In Nolan’s other films, the narrative shenanigans that happen in the final acts shatter whatever suspension of disbelief and feeling of wonder the viewer has in the moments leading up to it. Inception leans into the essential con of moviemaking. Dom talks about building cathedrals and entire cities with the mind, like an auteur making a pitch to a studio. He talks about the meeting point between creation and perception, which is essentially the nexus where movies exist.

Dom asks Ariadne if she ever remembers the beginning of a dream. No, she always winds up in the middle of what’s going on. This is editing — a hidden language that looks to economically tell us a story, by not showing us a story. Except in Inception, that idea is on display — characters jump from continent to continent with no air travel shown. When a problem arises, a billionaire industrialist solves it. Weapons appear when gunfights break out. These are Hollywood dreams.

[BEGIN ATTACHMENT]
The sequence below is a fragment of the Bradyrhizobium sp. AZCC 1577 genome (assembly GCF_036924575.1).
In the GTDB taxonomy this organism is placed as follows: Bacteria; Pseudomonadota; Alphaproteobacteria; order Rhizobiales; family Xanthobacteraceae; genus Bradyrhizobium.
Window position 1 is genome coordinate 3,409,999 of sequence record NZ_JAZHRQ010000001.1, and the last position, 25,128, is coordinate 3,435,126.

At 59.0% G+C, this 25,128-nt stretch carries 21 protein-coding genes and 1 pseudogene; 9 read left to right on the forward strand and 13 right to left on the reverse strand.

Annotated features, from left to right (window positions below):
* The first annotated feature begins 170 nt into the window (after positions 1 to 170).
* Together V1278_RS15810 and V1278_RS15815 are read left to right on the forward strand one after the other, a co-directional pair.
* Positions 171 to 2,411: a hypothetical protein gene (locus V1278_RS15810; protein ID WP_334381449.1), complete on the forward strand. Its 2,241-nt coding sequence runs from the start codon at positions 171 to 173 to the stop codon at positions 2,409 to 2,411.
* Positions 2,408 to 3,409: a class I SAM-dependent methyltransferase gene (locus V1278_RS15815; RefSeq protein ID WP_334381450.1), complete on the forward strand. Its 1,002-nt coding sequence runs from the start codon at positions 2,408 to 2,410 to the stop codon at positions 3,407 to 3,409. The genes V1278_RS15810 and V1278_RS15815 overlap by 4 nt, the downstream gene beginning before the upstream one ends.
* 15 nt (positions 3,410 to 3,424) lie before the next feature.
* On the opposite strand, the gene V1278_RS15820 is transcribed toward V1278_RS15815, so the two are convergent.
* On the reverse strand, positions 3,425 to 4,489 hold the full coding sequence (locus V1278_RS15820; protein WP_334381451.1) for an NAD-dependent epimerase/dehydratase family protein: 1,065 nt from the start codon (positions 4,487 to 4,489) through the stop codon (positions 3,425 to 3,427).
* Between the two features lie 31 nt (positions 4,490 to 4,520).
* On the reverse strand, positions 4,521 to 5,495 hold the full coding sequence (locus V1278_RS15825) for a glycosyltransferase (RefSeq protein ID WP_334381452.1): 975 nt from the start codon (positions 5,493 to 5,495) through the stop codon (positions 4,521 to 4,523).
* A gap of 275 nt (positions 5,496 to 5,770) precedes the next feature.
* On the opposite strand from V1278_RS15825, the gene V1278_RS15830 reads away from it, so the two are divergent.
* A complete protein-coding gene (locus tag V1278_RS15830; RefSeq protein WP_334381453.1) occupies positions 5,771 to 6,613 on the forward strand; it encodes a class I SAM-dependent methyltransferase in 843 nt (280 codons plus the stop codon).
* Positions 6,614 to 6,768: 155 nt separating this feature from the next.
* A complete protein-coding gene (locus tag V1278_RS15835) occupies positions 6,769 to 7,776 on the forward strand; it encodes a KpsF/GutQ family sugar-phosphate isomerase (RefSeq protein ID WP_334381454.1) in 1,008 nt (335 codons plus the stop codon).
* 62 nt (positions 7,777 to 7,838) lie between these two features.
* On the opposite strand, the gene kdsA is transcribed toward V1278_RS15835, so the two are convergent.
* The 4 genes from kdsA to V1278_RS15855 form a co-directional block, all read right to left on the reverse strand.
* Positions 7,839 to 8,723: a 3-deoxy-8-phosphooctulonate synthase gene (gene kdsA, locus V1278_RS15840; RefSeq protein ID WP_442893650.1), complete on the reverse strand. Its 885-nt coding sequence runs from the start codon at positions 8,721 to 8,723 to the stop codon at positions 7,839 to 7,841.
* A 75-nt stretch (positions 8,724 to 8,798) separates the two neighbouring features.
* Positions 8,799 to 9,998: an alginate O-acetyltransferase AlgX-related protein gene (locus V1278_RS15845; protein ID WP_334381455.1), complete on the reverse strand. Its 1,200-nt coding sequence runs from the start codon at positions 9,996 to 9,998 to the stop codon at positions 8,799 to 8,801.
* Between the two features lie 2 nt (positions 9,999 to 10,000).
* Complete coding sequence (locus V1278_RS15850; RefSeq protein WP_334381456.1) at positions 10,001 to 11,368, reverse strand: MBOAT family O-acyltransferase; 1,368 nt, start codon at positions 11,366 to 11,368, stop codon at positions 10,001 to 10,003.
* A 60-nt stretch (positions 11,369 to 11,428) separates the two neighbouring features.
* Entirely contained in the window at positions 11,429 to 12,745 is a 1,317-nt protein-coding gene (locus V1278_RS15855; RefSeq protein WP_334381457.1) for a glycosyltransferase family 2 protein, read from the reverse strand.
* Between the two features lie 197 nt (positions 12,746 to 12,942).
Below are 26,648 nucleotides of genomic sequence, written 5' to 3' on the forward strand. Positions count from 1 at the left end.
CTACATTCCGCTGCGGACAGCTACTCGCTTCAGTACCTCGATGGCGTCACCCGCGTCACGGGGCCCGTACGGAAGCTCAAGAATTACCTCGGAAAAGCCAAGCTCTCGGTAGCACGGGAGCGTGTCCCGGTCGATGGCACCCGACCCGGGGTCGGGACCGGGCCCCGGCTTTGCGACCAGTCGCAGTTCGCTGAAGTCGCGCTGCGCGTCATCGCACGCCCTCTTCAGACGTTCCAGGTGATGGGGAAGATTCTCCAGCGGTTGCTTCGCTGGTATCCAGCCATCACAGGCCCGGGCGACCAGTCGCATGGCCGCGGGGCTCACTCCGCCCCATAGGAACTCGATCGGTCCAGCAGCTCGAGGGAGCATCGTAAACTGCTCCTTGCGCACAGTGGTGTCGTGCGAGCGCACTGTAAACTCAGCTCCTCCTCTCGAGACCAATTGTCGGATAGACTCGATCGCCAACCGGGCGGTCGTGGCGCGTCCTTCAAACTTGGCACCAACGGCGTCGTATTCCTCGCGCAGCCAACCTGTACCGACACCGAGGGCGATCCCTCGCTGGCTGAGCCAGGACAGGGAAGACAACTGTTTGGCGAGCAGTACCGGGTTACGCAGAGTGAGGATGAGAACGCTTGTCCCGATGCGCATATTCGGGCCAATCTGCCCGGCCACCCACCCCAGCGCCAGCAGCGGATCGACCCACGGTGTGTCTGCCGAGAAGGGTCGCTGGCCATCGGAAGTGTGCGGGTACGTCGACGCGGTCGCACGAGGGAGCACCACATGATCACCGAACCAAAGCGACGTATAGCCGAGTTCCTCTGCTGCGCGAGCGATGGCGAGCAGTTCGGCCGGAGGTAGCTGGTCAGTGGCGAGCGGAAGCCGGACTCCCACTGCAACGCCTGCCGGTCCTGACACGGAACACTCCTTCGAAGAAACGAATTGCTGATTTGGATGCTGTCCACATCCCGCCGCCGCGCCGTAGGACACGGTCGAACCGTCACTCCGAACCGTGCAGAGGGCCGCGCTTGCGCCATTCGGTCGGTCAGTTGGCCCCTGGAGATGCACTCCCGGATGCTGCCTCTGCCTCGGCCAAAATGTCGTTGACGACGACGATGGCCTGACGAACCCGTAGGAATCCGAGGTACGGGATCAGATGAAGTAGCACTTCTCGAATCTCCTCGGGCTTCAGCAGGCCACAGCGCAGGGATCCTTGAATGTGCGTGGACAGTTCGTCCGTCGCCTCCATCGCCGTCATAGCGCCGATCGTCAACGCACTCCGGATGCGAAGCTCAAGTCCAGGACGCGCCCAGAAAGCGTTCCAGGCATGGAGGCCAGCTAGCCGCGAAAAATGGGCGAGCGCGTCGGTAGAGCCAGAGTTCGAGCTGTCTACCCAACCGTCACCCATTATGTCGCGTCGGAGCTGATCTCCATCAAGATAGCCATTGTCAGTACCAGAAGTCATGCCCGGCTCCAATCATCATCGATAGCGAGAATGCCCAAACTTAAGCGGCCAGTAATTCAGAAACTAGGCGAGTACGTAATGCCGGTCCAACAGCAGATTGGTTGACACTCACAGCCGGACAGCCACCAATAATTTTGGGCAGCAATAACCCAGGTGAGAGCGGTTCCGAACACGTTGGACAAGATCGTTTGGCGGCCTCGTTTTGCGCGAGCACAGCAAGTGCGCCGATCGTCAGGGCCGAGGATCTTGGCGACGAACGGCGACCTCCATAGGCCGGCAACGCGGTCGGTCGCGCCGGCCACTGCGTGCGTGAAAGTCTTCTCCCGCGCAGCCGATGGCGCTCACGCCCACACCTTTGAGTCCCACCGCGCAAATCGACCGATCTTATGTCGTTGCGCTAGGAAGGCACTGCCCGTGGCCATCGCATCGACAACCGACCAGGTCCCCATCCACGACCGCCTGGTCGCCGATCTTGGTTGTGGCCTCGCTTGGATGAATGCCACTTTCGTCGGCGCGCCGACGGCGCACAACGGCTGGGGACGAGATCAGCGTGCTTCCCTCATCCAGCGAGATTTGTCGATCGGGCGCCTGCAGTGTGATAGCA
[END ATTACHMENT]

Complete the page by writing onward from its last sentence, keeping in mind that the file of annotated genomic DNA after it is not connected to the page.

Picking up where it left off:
Around the time the movie stops making sense, once Dom enters Limbo, characters that played like staid “types” become wracked with guilt and longing. I am sure, deep down in my cufflinks, that this movie is a dream. The only thing that gives me pause? Inception was made by the same man responsible for the five-dimensional bookshelf of love in Interstellar.

This is the only Christopher Nolan movie that calls bullshit on Christopher Nolan movies. He goes to two churches — fantasy and reality — and he’s got perfect attendance at both and it scuttles almost every picture he makes. Actually he goes to three churches — fantasy, reality, and the dead girl/disposable woman story line. Inception is the only one of his films (prior to Dunkirk, which I haven’t seen yet), that actively acknowledges and plays with the director’s own flaws.